Most people visiting Lisbon will want to try some form of traditional food at one of the city’s tascas – typical casual eateries serving very local dishes such as bacalhau (salted cod) and prego or bifana (beef or pork sandwiches). Those who are more familiar with the city, or want to experience everything on offer, might prefer one of the many modern or Michelin-starred restaurants on offer. Just like the city itself, Lisbon’s food scene is varied and exciting – and you can go from knocking back ginjinha (cherry liqueur) with locals to sipping wine at a tasting menu within the space of 24 hours. Whatever you’re looking for, these are the Lisbon restaurants we have tried and tested, and would recommend to anyone visiting the city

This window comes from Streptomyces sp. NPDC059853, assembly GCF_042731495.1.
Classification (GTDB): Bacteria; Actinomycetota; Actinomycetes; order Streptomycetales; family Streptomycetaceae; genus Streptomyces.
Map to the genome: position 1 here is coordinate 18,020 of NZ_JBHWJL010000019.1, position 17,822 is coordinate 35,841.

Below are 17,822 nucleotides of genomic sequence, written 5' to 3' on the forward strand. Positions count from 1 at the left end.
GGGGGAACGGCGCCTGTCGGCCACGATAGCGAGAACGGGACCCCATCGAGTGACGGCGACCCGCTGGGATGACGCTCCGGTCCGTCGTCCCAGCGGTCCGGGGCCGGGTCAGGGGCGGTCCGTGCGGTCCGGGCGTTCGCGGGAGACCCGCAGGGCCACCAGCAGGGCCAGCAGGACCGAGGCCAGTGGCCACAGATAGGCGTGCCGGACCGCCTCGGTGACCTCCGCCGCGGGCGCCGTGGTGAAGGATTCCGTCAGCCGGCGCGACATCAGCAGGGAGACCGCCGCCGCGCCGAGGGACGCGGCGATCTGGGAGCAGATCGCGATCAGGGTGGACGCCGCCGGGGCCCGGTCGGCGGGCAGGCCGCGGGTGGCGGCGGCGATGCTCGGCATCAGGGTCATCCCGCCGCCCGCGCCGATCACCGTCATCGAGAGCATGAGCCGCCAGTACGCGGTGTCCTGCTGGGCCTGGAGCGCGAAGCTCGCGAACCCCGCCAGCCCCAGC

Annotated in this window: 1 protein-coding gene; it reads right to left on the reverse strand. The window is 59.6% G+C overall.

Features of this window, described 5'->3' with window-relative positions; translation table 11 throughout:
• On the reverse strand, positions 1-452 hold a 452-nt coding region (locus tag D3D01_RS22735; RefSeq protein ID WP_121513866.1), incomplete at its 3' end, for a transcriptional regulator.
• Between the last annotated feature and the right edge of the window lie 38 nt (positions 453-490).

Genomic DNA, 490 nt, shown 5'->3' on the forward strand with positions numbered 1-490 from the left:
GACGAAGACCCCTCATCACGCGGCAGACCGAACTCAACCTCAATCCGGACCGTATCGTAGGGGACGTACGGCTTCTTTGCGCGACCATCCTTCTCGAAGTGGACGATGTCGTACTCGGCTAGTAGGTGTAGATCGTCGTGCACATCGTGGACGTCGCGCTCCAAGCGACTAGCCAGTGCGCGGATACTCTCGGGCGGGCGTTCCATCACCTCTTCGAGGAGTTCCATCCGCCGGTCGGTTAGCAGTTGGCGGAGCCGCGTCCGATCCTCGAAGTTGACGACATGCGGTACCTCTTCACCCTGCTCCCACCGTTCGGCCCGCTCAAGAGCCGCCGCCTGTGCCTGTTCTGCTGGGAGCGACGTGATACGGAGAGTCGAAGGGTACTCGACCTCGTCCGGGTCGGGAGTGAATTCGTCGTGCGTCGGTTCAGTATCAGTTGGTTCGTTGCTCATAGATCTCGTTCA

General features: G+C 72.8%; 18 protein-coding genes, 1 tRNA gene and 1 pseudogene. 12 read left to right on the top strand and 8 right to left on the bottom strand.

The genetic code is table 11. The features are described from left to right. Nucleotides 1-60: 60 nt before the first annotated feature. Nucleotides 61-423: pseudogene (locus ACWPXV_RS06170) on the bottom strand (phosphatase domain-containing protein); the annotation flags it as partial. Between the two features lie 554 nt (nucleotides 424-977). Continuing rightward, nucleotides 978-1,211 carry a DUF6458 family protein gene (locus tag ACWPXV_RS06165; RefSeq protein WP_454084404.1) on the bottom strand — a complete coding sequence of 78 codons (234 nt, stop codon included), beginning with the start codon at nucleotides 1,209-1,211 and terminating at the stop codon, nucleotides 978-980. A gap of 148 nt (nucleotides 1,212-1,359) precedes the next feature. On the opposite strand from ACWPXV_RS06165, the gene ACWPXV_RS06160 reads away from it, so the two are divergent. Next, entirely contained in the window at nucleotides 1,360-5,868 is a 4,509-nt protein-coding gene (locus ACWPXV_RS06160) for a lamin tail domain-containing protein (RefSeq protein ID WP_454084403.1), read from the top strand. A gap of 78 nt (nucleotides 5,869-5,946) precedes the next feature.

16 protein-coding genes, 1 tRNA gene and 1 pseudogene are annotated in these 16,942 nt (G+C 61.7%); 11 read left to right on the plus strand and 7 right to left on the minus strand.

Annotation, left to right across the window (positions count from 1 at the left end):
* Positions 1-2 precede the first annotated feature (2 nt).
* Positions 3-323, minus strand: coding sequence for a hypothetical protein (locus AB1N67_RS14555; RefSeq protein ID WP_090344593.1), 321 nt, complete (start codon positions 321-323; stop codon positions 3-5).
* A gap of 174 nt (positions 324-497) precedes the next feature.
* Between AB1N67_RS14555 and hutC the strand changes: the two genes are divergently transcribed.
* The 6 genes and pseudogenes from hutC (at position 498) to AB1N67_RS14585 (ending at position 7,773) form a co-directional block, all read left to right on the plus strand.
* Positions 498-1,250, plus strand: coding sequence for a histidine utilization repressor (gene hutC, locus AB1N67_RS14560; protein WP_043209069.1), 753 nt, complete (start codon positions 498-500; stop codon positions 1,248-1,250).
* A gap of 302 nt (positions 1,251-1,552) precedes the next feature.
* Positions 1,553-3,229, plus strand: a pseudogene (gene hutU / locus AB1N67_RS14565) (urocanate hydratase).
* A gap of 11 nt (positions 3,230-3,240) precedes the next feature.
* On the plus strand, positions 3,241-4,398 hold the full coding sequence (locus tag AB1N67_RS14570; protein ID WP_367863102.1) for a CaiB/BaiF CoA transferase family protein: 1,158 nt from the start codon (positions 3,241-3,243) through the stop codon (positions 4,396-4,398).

Best Lisbon restaurant for: impeccable flavors
The Bairro Alto Hotel is one of the best hotels in Lisbon, and while hotel restaurants can be hit or miss, BAHR is a triumph. The decor – all curved ceilings, cosy corners and oversized wooden bar – is immediately welcoming, but some diners may prefer to skip the interiors and instead dine on the terrace, with a view of the city and Tagus River. Either way, your attention will soon be drawn back in by the menu headed up by chef Bruno Rochas which features a twist on classic Portuguese cuisine, resulting in dishes such as garlicky grilled squid with runner beans and turnip, raw beef ‘pica-pau’ taco with just a hint of pineapple and buttery wild turbot with green kale sauce and chorizo – the latter of which comes highly recommended. For post- or pre-dinner cocktails, head to the hotel’s new 18.68 cocktail bar for art deco-style interiors and an inventive list from head bartender Tiago Santos, which is inspired by the building’s history as a former fire station.